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21 Jul 2024 12:53:51 EDT (-0400)
  Architecture...Non Nobis sed Tibi Domine (Message 1 to 6 of 6)  
From: ziotom
Subject: Architecture...Non Nobis sed Tibi Domine
Date: 3 Jun 2003 04:30:02
Message: <web.3edc5bf837dfa626eb6dfe500@news.povray.org>
When I wrote the description of "Non Nobis sed Tibi Domine" I had to choose
what to place in it and what to discard, since my original text was too
long.  I decided to shorten a lot the discussion about my personal
interpretation and focus on the history of the Duomo.  I thought the
former could have been deduced from the image itself, while it is
difficult that people know the complex history of the Duomo and the Dukedom
of Milan (IRTC is an international competition), and I thought it was still
important to give a schematic overview.

Now I understand that reducing my interpretation of the theme to a single
phrase has made somebody think there was no concept at all behind it,
although this was *not* the case!

My text file refers to the "verticality" of the decorations.  This is a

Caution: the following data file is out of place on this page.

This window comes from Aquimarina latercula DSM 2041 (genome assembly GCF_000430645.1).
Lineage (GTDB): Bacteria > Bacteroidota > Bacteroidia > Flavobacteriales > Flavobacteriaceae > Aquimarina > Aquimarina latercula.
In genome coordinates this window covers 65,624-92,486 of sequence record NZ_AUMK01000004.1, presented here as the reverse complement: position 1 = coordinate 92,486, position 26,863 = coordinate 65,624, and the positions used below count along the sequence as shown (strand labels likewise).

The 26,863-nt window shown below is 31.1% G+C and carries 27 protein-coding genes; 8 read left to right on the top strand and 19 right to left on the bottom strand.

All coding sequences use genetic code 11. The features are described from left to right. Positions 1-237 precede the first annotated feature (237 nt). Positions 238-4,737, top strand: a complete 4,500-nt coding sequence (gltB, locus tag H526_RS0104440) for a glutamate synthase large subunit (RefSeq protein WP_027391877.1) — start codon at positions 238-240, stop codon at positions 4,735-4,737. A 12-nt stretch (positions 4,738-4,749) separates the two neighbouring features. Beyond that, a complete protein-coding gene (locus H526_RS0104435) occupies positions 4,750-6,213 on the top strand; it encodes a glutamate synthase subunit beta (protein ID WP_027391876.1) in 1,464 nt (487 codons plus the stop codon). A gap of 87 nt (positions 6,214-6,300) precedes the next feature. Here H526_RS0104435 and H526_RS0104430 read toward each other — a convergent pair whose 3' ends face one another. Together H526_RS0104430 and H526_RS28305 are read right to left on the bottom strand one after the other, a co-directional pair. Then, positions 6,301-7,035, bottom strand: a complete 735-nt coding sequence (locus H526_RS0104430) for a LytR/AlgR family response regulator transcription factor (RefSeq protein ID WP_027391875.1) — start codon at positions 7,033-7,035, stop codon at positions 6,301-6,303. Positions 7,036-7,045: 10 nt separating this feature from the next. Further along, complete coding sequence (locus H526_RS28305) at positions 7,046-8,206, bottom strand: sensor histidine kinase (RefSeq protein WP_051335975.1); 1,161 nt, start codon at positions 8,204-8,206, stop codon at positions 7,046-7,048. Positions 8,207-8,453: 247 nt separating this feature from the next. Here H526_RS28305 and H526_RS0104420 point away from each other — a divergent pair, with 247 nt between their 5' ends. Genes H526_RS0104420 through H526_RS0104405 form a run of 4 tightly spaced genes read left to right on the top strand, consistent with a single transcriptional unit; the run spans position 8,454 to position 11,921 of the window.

direct link to the spiritual meaning of the gothic art: buildings grow
towards the sky and towards God, in a strong contrast with romanic churches
(heavily chained to the ground).  My image suggests this by showing three
walls with increasing height, full of arches, spires and other vertical
elements that point towards the sky.  A typical observer would start
looking at the arches on the foreground and, by going up the window or the
spire, reach the upper set of arches.  At this point he would note the wall
on the far background with the stairs going up again, in an endless ascent.

It is obvious this concept could not have been achieved by showing the whole
building, as somebody suggested.  Because of the same reason, I decided not